Primary Goals Biodiversity: Replace non-native plant species with native one and enhance diversity for wildlife habitat improvement.
Aesthetics: Protect and enhance the continuous and contiguous appearance of the slope as natural forest landscape.
Slope Stability/Erosion Control: Stabilize soil creep and minimize erosion providing for long-term stability.
Secondary Goals View Management: Transform the Moraine with plant material so that the visibility of the Horseshoe Falls from important sites is enhanced and improved.
Access: Discourage uncontrolled access to and unsafe use of the Moraine providing safe and comfortable alternatives.
Seepage: Use excess groundwater to enhance aesthetics and biodiversity of the slope tor.
Education/Interpretation: Produce and disseminate materials about the Moraine’s natural and cultural heritage and management.
Niagara Parks, Niagara College and the Niagara Peninsula Conservation Authority formed an environmental alliance dedicated to the promotion of a healthy and sustainable environment. This alliance formalizes the existing partnerships between each organization and recognizes their combined efforts in environmental stewardship and protection. The Alliance has obtained more than $100,000 funding from the Government of Canada’s “Great Lakes Sustainability Fund,” to assist with two environmental initiatives aimed at sustaining important ecosystems along the Niagara River corridor.
Niagara River Restoration Partnership
Niagara Parks and the Niagara Peninsula Conservation Authority (NPCA) are working in partnership to address local water quality concerns along the upper Niagara River in Fort Erie. This began in June 2002, when local residents were contending with a substantial number of Canada Geese living along the River. Goose droppings were unsightly and unpleasant and had the potential to pose health concerns.
To assist in resolving the problem, NPCA staff recommended planting a buffer of vegetation along the River to deter the geese from accessing adjacent land. Buffer strips are a proven technology that contribute to water quality improvements by filtering surface runoff and they provide bank stabilization, erosion control and increased habitat for many types of wildlife.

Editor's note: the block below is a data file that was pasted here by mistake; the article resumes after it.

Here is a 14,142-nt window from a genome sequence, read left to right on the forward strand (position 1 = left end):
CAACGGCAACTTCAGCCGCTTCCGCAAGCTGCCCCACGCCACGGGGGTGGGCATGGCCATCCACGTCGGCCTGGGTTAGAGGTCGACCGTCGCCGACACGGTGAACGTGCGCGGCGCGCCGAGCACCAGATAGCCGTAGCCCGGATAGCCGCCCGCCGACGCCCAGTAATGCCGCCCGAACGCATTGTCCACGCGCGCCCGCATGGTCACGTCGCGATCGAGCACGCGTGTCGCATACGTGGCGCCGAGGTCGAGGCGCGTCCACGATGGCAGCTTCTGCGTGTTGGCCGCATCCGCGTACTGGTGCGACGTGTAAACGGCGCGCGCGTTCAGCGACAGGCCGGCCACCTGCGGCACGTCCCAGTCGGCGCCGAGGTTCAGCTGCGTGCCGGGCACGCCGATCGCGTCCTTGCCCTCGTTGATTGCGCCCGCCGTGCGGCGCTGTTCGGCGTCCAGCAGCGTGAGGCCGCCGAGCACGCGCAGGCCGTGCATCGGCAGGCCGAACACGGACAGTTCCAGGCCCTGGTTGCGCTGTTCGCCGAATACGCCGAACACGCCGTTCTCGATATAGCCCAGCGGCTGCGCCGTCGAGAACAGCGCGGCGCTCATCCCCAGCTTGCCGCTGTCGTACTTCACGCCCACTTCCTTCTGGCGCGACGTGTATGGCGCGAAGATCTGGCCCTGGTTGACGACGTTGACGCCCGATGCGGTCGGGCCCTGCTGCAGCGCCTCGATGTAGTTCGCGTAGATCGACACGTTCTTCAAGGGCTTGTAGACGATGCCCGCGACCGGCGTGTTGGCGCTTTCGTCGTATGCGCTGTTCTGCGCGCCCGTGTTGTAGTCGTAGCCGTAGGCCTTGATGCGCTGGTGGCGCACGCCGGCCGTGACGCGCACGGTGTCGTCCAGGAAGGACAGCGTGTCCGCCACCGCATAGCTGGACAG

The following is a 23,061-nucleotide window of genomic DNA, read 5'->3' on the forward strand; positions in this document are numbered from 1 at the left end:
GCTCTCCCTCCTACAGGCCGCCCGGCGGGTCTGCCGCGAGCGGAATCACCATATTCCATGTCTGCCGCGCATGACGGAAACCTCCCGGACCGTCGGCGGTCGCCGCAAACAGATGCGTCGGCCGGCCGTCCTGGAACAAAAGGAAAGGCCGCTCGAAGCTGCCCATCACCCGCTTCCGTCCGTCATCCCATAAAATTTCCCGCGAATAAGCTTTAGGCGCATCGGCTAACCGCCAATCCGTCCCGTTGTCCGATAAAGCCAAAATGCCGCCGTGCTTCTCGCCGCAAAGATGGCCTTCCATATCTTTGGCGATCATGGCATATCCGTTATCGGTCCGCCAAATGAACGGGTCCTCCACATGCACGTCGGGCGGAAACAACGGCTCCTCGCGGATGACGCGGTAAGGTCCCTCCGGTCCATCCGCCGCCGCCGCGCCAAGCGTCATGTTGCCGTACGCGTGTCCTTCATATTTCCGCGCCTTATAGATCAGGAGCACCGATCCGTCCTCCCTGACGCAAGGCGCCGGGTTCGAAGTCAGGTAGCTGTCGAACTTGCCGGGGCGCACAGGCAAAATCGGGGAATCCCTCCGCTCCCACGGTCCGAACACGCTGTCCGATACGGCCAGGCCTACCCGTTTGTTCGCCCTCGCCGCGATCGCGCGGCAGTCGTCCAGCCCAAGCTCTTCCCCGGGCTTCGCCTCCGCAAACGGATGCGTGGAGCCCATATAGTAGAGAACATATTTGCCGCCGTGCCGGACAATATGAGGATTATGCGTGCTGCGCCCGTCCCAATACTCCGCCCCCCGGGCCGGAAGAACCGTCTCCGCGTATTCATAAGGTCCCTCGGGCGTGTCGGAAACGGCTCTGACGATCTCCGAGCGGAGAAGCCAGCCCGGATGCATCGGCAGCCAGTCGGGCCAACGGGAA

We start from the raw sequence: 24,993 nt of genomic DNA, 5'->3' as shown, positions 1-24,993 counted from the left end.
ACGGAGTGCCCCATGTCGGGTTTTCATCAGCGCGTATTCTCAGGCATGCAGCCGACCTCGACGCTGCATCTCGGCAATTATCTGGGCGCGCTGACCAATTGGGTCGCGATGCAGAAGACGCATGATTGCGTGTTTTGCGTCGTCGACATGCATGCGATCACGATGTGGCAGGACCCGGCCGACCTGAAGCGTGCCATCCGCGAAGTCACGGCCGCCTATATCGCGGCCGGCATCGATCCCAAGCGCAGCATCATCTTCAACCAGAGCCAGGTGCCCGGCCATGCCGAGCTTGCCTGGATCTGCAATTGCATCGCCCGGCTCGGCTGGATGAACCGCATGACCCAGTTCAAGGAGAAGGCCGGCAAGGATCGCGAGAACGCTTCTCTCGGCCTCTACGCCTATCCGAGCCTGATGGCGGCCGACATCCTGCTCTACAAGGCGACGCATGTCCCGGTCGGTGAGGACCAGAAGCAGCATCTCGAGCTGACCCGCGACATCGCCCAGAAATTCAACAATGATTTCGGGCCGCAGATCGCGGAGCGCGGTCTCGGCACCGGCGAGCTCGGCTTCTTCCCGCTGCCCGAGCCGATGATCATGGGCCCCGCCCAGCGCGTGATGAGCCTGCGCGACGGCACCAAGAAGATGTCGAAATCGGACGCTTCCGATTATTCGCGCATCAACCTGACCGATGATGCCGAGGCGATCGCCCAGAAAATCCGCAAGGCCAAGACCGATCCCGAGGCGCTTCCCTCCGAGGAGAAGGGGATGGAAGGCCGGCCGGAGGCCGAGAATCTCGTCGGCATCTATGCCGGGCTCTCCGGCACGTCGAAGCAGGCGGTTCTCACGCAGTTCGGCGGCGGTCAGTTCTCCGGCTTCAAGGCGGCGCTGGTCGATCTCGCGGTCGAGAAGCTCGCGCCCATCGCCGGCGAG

Residents were invited to participate in this initiative near Frenchman’s Lane, to learn ways of using natural landscaping techniques to protect water quality and increase bio-diversity.
Buffer Project – Public Information Sign on the south Niagara River Parkway near Fort Erie
Enhancing Niagara Naturally
Water Quality Improvement Buffer Project
- Is providing stream-side (riparian) cover and stabilization
- Is helpful in deterring nuisance Canada Geese
- Is helping to filter surface water run-off before it enters Niagara River
- Attracts birds and insects and provides seasonal floral colour
- Demonstrates an ecologically sound alternative for riparian maintenance.
Development of Legends on the Niagara provided educational experiences for Niagara College and Brock University biology students. In association with the Ministry of Natural Resources, students conducted environmental investigations of Ussher’s Creek, including surveying and monitoring of fish, aquatic insects and vegetation habitats. Other programs involving these students have included Niagara Glen, Paradise Grove, Chinquapin Oak Savannah, Botanical Gardens Regeneration Area, Canada Goose Management and Gonder’s Flats.
Another opportunity involved a Niagara College student in the Environmental Management program, assisting with groundwork for our ongoing Natural Heritage Inventory. The inventory and related policy provides a basis for efforts in habitat and parkland management.
Niagara Glen Vegetation Survey
In order to establish the current status of native plants still existing in the Niagara Glen/Whirlpool area, Niagara Parks conducts floral and faunal reconnaissance surveys on an on-going basis. In partnership with Environment Canada, the Ontario Ministry of Natural Resources (MNR) and local naturalist clubs, this undertaking examines location and mapping, particularly of species that are considered at risk in Ontario and Canada. In 1894 over 900 plant species were recorded by Roderick Cameron, an early Niagara Parks Gardener and botanist. By 1943, according to George Hamilton, an instructor and botanist at the Niagara Parks School of Horticulture, “a number of genera of plants cannot be found today” that were recorded in 1894, and many common plants observed in 1894 “can only be found in the more inaccessible places”. In 1993 the “Varga Report” (Steve Varga, a MNR senior biologist) reported only 404 plant species and “sixty-four percent of its historically-present rare plant species have also disappeared”. Locations of many of the rare and endangered species are isolated in scattered sites and others have not been seen in decades. A database of all plant and animal observations/locations is being created, with specific emphasis on Species At Risk (SAR), using GPS field units and GIS technology.
Niagara Glen Trail Management System
The Niagara Glen within the Niagara Gorge is one of the most biologically diverse environments in Ontario and contains many Species at Risk. In order to protect this significant natural area, Niagara Parks in partnership with the Ontario Ministry of Natural Resources has developed a Niagara Glen Trail Management System. Implementation of this plan began in the spring of 2003, including trail identification and location, hiking trail improvements, closure of unsanctioned trails, invasive species removal, erosion control and habitat preservation and rehabilitation. These continuing efforts will ensure the maintenance of bio-diversity and integrity of this ecosystem.